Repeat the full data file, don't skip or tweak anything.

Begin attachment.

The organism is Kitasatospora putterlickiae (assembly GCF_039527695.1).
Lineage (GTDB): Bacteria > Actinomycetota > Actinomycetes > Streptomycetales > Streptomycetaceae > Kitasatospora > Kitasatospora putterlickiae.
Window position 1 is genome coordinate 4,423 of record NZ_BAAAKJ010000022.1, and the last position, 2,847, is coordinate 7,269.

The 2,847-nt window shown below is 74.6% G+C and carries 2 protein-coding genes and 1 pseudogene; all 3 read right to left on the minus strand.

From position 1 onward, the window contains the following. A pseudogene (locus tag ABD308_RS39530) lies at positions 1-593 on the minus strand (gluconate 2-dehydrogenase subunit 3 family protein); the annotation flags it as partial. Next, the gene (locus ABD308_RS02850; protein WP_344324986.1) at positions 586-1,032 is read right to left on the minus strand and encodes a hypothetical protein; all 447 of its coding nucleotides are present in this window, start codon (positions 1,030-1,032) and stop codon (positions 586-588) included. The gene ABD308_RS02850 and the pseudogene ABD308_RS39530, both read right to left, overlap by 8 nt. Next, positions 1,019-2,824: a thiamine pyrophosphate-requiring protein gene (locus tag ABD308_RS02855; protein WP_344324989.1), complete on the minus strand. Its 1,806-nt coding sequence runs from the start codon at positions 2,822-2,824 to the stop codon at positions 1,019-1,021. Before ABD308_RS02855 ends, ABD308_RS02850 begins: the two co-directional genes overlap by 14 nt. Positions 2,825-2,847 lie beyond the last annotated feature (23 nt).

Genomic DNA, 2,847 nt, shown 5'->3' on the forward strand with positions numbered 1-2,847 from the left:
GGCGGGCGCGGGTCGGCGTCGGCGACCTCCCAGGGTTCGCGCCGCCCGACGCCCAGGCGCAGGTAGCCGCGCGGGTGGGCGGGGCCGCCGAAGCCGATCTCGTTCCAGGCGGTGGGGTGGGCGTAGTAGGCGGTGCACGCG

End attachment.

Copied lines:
The organism is Kitasatospora putterlickiae (assembly GCF_039527695.1).
Lineage (GTDB): Bacteria > Actinomycetota > Actinomycetes > Streptomycetales > Streptomycetaceae > Kitasatospora > Kitasatospora putterlickiae.
Window position 1 is genome coordinate 4,423 of record NZ_BAAAKJ010000022.1, and the last position, 2,847, is coordinate 7,269.

The 2,847-nt window shown below is 74.6% G+C and carries 2 protein-coding genes and 1 pseudogene; all 3 read right to left on the minus strand.

From position 1 onward, the window contains the following. A pseudogene (locus tag ABD308_RS39530) lies at positions 1-593 on the minus strand (gluconate 2-dehydrogenase subunit 3 family protein); the annotation flags it as partial. Next, the gene (locus ABD308_RS02850; protein WP_344324986.1) at positions 586-1,032 is read right to left on the minus strand and encodes a hypothetical protein; all 447 of its coding nucleotides are present in this window, start codon (positions 1,030-1,032) and stop codon (positions 586-588) included. The gene ABD308_RS02850 and the pseudogene ABD308_RS39530, both read right to left, overlap by 8 nt. Next, positions 1,019-2,824: a thiamine pyrophosphate-requiring protein gene (locus tag ABD308_RS02855; protein WP_344324989.1), complete on the minus strand. Its 1,806-nt coding sequence runs from the start codon at positions 2,822-2,824 to the stop codon at positions 1,019-1,021. Before ABD308_RS02855 ends, ABD308_RS02850 begins: the two co-directional genes overlap by 14 nt. Positions 2,825-2,847 lie beyond the last annotated feature (23 nt).

Genomic DNA, 2,847 nt, shown 5'->3' on the forward strand with positions numbered 1-2,847 from the left:
GGCGGGCGCGGGTCGGCGTCGGCGACCTCCCAGGGTTCGCGCCGCCCGACGCCCAGGCGCAGGTAGCCGCGCGGGTGGGCGGGGCCGCCGAAGCCGATCTCGTTCCAGGCGGTGGGGTGGGCGTAGTAGGCGGTGCACGCG